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Woodbury resident Lois Borgen has designed a symbol to represent all forms of cancer and the slogan "peace, love, hope."
Woodbury resident Lois Borgen has designed a symbol to represent all forms of cancer and the slogan "peace, love, hope."

Woodbury woman designs cancer symbol

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Woodbury Minnesota 8420 City Centre Drive 55125

Woodbury resident Lori Borgen is all too familiar with the effects breast cancer can have on women - her mother is a 27-year breast cancer survivor.

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But recently Borgen started thinking about the numerous other cancers affecting women today - cervical, ovarian and uterine among others.

Borgen has designed a symbol to represent all forms of cancer while depicting the motto of the ,a href=http:// www.the3day.org>Susan G. Komen 3-Day for the Cure - "Peace, Love, Hope."

"Those words stood out for me," Borgen said. "It represents what a lot of people feel when you're walking the 3-day."

Borgen will be walking in the Twin Cities Susan G. Komen 3-Day for the Cure Aug. 24-26.

The event will have thousands of walkers embark on a three-day, 60-mile journey to raise funds and awareness for breast cancer. It begins Friday, Aug. 24, at the Lake Harriet Band Shell and will travel 60 miles through the Twin Cities area, concluding Sunday at Indian Mounds Park.

Spreading awareness

It was about two years ago that Borgen began thinking that there needed to be some sort of symbol to represent all cancers and the motto "Peace, Love, Hope."

"I just wanted to create a symbol that represented all three," she said.

Borgen first started with a green peace sign to represent "peace." She said she chose green because it was calming and peaceful.

Next, Borgen drew a red heart inside the peace sign to represent "love."

Lastly, she connected the heart to an upside down cancer ribbon to represent "hope."

Borgen said she chose to make the ribbon pink, to represent breast cancer, and yellow to represent all forms of cancer.

"I'm mostly focusing on women's cancers," she said, "but I don't want to just stop right there, there's so much cancer out there."

Borgen said her goal in creating the symbol is to raise awareness about the many forms of cancer.

"I want to bring awareness to people that it's not just breast cancer that affects women," she said. "There's all sorts of cancers that affect women that people just aren't aware of - I want to bring it out in the open that we need funding."

Borgen has since copyrighted her symbol and is in the process of getting it registered.

She said she intends to illustrate her symbol everywhere she can at this year's Susan G. Komen 3-Day for the Cure.

Borgen will also be walking in the Tampa Bay Susan G. Komen 3-Day for the Cure this October and she said she intends to do the same with her symbol.

Borgen will also be selling merchandise, with the symbol, at the event to raise money for the organization.

She has replicated her symbol on T-shirts, tank tops, hats, magnets and temporary tattoos.

"As of right now the ball is not rolling," she said. "I'm hoping year after year it gets out there a little more and more because it's something that is near and dear to me."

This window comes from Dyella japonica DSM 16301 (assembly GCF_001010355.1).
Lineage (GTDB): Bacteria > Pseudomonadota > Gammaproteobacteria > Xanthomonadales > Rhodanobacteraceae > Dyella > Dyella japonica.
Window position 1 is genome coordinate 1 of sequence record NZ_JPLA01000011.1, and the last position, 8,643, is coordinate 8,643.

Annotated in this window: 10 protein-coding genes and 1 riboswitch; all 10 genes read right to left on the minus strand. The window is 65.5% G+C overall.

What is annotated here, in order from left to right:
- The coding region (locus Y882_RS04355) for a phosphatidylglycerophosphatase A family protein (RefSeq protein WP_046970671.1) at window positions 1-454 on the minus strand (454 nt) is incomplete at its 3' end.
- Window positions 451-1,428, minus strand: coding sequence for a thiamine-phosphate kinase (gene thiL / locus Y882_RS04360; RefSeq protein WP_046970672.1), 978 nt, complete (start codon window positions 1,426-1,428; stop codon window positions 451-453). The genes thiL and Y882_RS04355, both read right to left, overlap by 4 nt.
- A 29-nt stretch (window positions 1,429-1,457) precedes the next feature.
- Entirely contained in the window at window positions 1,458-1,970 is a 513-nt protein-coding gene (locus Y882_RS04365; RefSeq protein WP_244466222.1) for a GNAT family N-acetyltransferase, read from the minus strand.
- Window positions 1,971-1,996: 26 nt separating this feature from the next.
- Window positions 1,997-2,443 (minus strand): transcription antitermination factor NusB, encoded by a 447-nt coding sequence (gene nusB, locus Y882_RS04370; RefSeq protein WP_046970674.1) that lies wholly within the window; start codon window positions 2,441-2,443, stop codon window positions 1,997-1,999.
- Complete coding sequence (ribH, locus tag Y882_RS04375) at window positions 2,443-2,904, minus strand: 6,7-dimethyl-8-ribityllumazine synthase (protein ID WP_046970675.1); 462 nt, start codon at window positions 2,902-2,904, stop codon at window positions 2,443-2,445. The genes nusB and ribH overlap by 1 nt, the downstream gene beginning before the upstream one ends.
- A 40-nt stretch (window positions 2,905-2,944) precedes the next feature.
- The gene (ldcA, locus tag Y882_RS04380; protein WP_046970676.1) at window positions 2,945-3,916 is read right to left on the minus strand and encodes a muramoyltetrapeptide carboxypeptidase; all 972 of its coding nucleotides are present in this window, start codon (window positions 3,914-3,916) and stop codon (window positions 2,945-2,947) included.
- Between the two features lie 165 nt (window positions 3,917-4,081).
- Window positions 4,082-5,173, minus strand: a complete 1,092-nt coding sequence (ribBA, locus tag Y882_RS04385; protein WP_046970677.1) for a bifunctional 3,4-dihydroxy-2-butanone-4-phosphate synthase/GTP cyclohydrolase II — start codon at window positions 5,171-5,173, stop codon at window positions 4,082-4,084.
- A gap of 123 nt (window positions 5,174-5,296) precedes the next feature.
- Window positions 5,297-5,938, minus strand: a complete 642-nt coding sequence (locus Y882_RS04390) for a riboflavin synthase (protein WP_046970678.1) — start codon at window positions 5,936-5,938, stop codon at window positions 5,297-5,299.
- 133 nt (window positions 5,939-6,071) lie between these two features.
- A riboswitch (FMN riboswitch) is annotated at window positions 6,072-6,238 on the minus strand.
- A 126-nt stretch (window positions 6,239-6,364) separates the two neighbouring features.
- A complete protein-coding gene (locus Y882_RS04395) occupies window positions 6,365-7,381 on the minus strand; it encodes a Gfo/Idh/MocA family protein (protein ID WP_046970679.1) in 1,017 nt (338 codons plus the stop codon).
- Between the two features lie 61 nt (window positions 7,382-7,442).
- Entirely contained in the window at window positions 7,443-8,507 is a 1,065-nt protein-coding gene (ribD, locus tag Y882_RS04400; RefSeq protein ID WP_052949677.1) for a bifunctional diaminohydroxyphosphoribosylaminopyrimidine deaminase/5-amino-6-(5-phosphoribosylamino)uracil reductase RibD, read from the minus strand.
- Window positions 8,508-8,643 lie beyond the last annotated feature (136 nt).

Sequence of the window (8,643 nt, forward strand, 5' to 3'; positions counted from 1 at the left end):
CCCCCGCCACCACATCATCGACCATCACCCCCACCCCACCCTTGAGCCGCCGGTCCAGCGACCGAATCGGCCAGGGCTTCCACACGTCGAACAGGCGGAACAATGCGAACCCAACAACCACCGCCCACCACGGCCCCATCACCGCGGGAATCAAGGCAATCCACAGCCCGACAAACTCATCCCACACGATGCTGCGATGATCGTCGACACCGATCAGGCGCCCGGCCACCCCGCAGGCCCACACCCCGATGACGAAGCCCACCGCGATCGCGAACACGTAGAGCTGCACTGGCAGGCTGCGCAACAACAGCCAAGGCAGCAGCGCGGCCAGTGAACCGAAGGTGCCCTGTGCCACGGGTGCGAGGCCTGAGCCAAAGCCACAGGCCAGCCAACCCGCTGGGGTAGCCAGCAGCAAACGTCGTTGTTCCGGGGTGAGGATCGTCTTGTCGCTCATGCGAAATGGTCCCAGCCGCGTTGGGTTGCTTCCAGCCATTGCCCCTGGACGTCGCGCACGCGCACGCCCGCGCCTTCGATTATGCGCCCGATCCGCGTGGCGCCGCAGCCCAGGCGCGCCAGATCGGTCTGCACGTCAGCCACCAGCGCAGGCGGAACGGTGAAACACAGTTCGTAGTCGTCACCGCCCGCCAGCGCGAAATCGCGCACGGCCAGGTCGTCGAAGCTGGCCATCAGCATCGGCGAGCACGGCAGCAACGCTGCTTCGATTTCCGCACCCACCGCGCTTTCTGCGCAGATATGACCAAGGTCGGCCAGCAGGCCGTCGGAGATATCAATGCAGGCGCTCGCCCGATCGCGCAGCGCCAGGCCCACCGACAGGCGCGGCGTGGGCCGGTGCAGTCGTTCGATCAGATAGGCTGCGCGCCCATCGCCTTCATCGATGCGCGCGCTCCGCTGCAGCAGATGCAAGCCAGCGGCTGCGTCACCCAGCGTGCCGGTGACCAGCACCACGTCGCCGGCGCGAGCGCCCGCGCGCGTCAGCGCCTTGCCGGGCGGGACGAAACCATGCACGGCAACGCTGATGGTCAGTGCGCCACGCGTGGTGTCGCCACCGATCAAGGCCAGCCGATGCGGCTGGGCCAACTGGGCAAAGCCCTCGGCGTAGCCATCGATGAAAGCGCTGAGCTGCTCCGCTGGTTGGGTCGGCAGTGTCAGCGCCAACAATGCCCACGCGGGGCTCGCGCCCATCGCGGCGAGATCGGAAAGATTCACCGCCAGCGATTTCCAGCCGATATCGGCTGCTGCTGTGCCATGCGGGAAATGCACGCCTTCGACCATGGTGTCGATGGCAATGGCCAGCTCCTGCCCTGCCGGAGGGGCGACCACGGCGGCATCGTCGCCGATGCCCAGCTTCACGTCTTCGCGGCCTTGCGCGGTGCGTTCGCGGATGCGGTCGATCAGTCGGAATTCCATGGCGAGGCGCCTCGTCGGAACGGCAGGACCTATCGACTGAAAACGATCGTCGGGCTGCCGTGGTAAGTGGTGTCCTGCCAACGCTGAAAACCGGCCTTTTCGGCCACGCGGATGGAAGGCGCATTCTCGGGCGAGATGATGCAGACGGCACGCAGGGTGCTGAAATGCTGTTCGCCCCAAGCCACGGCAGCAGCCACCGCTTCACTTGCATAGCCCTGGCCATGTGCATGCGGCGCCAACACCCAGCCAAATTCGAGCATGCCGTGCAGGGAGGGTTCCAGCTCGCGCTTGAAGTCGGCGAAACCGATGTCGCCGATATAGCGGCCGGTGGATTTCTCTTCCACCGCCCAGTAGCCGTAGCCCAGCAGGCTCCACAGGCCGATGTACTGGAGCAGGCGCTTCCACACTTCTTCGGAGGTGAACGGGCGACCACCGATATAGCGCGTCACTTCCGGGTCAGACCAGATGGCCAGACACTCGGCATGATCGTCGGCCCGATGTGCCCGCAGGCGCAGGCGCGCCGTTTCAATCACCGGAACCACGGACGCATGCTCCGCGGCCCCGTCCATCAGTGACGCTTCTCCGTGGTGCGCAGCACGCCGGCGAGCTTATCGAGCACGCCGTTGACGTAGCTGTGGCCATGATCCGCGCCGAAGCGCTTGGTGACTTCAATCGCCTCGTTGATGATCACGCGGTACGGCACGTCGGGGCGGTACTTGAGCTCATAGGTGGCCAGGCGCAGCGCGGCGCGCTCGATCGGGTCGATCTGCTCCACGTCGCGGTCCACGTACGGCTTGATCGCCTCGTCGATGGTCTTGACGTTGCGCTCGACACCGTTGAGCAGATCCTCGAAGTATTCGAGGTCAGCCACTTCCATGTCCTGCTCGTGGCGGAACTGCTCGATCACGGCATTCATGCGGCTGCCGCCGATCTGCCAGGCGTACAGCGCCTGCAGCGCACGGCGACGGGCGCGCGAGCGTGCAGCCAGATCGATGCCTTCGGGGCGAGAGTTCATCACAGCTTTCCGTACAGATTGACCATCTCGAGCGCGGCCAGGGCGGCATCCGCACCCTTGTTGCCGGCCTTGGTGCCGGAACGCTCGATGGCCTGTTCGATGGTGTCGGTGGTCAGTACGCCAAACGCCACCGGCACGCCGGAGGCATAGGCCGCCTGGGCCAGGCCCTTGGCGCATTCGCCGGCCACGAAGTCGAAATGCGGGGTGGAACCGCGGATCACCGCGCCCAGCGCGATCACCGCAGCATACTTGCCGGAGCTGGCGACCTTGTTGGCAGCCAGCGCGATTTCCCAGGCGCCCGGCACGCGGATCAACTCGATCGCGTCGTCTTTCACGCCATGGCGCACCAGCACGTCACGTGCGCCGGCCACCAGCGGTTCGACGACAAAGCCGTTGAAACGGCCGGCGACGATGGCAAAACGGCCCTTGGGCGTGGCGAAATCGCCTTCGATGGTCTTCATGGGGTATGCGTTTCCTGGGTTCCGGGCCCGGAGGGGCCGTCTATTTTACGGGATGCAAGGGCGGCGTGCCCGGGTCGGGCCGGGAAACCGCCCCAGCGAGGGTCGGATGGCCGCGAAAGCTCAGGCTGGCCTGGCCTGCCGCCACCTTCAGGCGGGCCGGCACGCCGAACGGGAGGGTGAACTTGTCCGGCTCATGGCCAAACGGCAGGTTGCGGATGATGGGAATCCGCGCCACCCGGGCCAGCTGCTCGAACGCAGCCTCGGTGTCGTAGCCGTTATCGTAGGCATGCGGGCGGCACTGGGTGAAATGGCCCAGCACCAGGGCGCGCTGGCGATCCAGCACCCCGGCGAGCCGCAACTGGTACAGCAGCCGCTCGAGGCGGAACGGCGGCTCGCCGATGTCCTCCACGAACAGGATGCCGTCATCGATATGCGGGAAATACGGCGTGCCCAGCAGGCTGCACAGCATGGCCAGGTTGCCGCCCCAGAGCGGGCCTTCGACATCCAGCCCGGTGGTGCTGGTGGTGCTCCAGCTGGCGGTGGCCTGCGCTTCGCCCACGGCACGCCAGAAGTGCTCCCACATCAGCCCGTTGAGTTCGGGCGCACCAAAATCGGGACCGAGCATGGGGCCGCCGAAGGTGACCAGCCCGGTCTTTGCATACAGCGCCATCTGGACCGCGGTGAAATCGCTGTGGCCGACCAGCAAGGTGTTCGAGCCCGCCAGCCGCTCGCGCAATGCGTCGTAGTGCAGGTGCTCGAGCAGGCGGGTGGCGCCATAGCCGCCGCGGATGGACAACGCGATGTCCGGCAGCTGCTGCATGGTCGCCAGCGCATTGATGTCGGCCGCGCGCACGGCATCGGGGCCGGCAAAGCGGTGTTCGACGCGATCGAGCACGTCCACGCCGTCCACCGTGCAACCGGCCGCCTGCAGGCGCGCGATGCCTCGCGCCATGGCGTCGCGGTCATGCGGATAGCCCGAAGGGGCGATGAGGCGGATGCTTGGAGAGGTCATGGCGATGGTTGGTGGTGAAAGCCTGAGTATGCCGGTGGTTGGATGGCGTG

Somewhere down the road, Borgen said she is hoping to develop a website under the domain name of "Peace, Love and Hope for All" that will be a one-stop website for cancer resources.

"My goal is to create a website that embraces every cancer," she said. "It's difficult to see these people get cancer and there's really nothing that you can do.

"My goal is to try to get women to catch it as soon as they possibly can, so that there is hopefully a better outcome."

Walking for hope

Borgen first started participating in the Susan G. Komen 3-Day for the Cure about six years ago when she started a new job at a law office in St. Paul where she made friends with a coworker.

"We became best friends and walking partners," she said, "so, we decided to do the breast cancer 3-day.

"It unfortunately started with, 'OK, let's see if we can do 60 miles, but once you start that first day you're hooked."

Borgen said she enjoys walking in the event because of the many people she meets and the many stories she hears.

"It just makes you want to bring awareness to other people and make sure that there is funding for women who don't have insurance," she said. "I just love the emotions and the amazing people that are walking even though they have breast cancer and they are going through (chemotherapy)."

Even though the Susan G. Komen 3-Day for the Cure can sometimes be physically demanding, Borgen said she is excited to get out there again.

"There's a lot of people who suffer from blisters and leg cramps, but it's three days of pain and you're done," she said. "These people who are going through (chemotherapy) have a lifetime of going through this."

Lois Borgen is in the process of raising the required $4,600, $2,300 each, for both the Twin Cities and the Tampa Bay Susan G. Komen 3-Day for the Cure. To donate to either of Borgen's teams visit www.the3day.org, click on donations and search "Lois Borgen."

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Amber Kispert-Smith has been the schools and Afton reporter at the Woodbury Bulletin since 2008. She holds a bachelor’s degree in journalism from the University of Minnesota. She previously worked as a reporter for Press Publications in White Bear Lake.
(651) 702-0976
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